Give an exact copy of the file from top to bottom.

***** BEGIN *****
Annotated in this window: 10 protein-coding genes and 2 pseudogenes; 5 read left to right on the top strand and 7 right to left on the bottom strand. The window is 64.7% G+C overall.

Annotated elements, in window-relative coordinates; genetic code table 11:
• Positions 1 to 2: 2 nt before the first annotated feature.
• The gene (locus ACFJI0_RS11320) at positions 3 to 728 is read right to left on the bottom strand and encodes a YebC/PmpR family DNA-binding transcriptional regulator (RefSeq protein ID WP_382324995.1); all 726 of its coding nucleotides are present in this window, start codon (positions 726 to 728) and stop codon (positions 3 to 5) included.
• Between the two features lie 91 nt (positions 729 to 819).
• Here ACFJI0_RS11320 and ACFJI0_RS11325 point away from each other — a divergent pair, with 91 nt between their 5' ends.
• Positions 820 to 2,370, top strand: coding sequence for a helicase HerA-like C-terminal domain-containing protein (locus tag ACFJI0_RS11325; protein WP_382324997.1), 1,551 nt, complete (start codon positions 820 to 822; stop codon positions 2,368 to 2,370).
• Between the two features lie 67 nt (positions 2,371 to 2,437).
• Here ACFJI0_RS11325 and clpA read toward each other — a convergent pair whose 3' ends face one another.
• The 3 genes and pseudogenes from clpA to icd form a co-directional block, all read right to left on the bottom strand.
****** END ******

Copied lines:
Annotated in this window: 10 protein-coding genes and 2 pseudogenes; 5 read left to right on the top strand and 7 right to left on the bottom strand. The window is 64.7% G+C overall.

Annotated elements, in window-relative coordinates; genetic code table 11:
• Positions 1 to 2: 2 nt before the first annotated feature.
• The gene (locus ACFJI0_RS11320) at positions 3 to 728 is read right to left on the bottom strand and encodes a YebC/PmpR family DNA-binding transcriptional regulator (RefSeq protein ID WP_382324995.1); all 726 of its coding nucleotides are present in this window, start codon (positions 726 to 728) and stop codon (positions 3 to 5) included.
• Between the two features lie 91 nt (positions 729 to 819).
• Here ACFJI0_RS11320 and ACFJI0_RS11325 point away from each other — a divergent pair, with 91 nt between their 5' ends.
• Positions 820 to 2,370, top strand: coding sequence for a helicase HerA-like C-terminal domain-containing protein (locus tag ACFJI0_RS11325; protein WP_382324997.1), 1,551 nt, complete (start codon positions 820 to 822; stop codon positions 2,368 to 2,370).
• Between the two features lie 67 nt (positions 2,371 to 2,437).
• Here ACFJI0_RS11325 and clpA read toward each other — a convergent pair whose 3' ends face one another.
• The 3 genes and pseudogenes from clpA to icd form a co-directional block, all read right to left on the bottom strand.